The first production-built Paterson arms would not leave the New Jersey factory until late in 1836, and then only in small numbers. And to the further dismay of his investors, the first products would not be the anticipated revolvers, but rather revolving rifles based on another Colt design known as the Ring Lever. A revolving rifle was an even more effective firearm and Colt was already eying the possibility of a military contract.
Five Shooters, not Six-Shooters
Early production thorough the beginning of 1837 consisted of the Paterson Revolving Rife, or the No. 1, followed by the first Paterson revolver, also designated No. 1. By the end of the year, Samuel Colt had four models in production (two rifles, two pistols) and the Patent Firearms Manufacturing Company closed the books on 1837 with nearly 1,000 rifles and pistols built. Sam Colt was finally in business; but little did he know, he was also on the fast track to going out of business.
At the start of 1838 Colt had three different revolvers in production: the pocket, belt and holster models; and two types of long rifles, the first cocked by a finger lever (the first Paterson firearm introduced), and the second which used a conventional hammer. Despite the generally favorable performance of Colt’s revolving rifles and pistols in the hands of early buyers, sales remained below expectations; people were weary of Colt’s revolving cylinders. America had been built on the bedrock of single shot pistols and rifles, tried and true since 1776. The U.S. government felt much the same, purchasing only small quantities of the Colt ring-lever rifles and 1839 carbines, but none of the small caliber five-shot revolvers.
The number of arms produced between 1836 and the date of Colt’s petition for bankruptcy in 1841, as well as those sold by his successor John Ehlers from late 1841 until the permanent closure of The Patent Arms Manufacturing Company in 1842, is an educated guess, although the consensus seems to be a combined total of 4,700 revolving rifles and pistols produced over a six-year period.
Between 1837 and 1842 there were four different Paterson revolvers, the No.1 or Pocket Model, also known as the Baby Paterson; the No. 2 Pocket Model; No.3 Belt Model; and the famous No.5 Holster Model. Each was progressively larger in caliber and size, but shared a similarity that was distinctive to Colt’s original design.
The No.1 was a demure 5-shot revolver, the first production percussion handgun with a cylinder mechanically advanced to the next chamber by cocking the hammer. It was manufactured in .28 and .31 caliber versions, both comparatively small but more than adequate for a pistol one could hide in a vest pocket. Fitted with a 2-1/2 inch barrel, the gun was barely the size of a man’s hand and weighed less than 12 ounces. Even with the long 4-3/4 inch barrel, the No. 1 was easily concealed. Fewer than 500 are believed to have been built.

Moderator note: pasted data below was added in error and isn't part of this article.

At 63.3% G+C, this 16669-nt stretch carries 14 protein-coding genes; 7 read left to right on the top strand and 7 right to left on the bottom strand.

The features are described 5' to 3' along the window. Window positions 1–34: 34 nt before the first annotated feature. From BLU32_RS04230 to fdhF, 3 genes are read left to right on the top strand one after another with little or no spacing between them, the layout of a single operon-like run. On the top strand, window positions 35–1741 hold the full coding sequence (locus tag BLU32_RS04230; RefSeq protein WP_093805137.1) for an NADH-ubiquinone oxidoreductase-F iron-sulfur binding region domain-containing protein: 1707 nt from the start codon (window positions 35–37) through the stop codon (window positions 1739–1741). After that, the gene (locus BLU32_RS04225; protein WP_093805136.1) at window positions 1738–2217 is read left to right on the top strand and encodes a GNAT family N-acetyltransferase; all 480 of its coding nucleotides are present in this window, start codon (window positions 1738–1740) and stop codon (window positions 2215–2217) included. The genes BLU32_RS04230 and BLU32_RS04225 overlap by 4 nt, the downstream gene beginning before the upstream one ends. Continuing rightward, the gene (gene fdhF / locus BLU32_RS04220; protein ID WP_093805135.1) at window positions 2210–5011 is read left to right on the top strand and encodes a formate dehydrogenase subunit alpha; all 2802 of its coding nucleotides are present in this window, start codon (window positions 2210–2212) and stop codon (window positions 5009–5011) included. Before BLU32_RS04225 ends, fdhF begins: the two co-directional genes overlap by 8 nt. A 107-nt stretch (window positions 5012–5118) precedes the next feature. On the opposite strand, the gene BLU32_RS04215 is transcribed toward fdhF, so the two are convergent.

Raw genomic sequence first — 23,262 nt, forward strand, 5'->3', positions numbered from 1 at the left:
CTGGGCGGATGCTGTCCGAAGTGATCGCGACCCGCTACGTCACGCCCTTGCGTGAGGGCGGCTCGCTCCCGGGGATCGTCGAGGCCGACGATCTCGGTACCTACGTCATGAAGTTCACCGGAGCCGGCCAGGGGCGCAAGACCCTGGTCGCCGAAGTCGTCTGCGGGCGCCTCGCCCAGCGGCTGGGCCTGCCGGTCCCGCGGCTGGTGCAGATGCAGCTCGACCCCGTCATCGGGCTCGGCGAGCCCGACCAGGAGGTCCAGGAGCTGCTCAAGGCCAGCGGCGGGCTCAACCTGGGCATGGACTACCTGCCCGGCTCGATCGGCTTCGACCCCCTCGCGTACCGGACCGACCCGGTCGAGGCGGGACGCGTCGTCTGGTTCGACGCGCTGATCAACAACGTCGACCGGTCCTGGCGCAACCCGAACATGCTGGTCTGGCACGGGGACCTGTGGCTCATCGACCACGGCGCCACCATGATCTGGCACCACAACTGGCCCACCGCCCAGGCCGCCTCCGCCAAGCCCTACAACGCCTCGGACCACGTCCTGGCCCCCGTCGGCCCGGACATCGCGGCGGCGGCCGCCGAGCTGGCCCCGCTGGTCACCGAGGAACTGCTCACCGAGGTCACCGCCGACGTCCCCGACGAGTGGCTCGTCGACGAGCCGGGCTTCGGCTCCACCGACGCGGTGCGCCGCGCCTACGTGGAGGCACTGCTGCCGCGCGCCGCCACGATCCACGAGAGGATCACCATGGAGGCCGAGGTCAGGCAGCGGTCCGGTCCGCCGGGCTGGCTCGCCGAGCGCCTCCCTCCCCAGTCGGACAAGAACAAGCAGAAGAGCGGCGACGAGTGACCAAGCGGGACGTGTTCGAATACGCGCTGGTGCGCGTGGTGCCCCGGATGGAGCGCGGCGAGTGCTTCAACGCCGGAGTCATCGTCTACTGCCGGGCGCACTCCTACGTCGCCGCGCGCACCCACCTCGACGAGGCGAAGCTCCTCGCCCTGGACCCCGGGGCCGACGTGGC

The No. 2 version was available in two calibers, .31 caliber and .34 caliber, with barrel lengths varying from a short 2-1/2 inch version to the long 4-3/4 inch model. Still a 5-shot pistol, the No. 2 had a bit more heft, weighing 20 ounces in .34 caliber with the long barrel. Sales were far better with production reaching around 800 examples by 1840, the year No.2 Models were first offered with an attached loading lever.
With the .31 and .34 caliber No. 3 Model, Colt introduced his first “large” revolver. Also known as the “Belt Model” it was the first transitional design which varies in configuration based upon year of manufacture. A larger gun with a medium sized frame, the No. 3 was offered in barrel lengths varying from 4 to 6 inches, and in increments of 4-1/2 inches, 4-7/16 inches, 5 inches, and 5-1/2 inches, as well as some with extra 12-inch long barrels. Later versions of the No. 3 came with new flared grips (which would appear again on the .36 caliber No. 5 Model). Approximately 900 No. 3 models were manufactured.
There was no 4th Model in the Paterson line, at least numerically; the fourth revolver was the No. 5 Holster Model. This is the gun most people see described as a Paterson, and it is indisputably the most famous. It was manufactured with and without a loading lever under the barrel. Chambered in the larger .36 caliber, it was the most powerful of the Patersons. With a full size frame and weight of 2 pounds, 8 ounces with the 7-1/2 inch barrel, this was the gun that gained fame in the hands of the Texas Rangers, and led to the model becoming known as the “Texas Paterson.” Approximately 1,000 were manufactured with barrel lengths measuring anywhere from 4-inches to 12-inches.
Only a handful of changes were implemented throughout the Paterson’s brief production history, the most obvious being the addition of loading levers, the round shoulder cylinders, and late in No.3 production, a change to larger flared grips.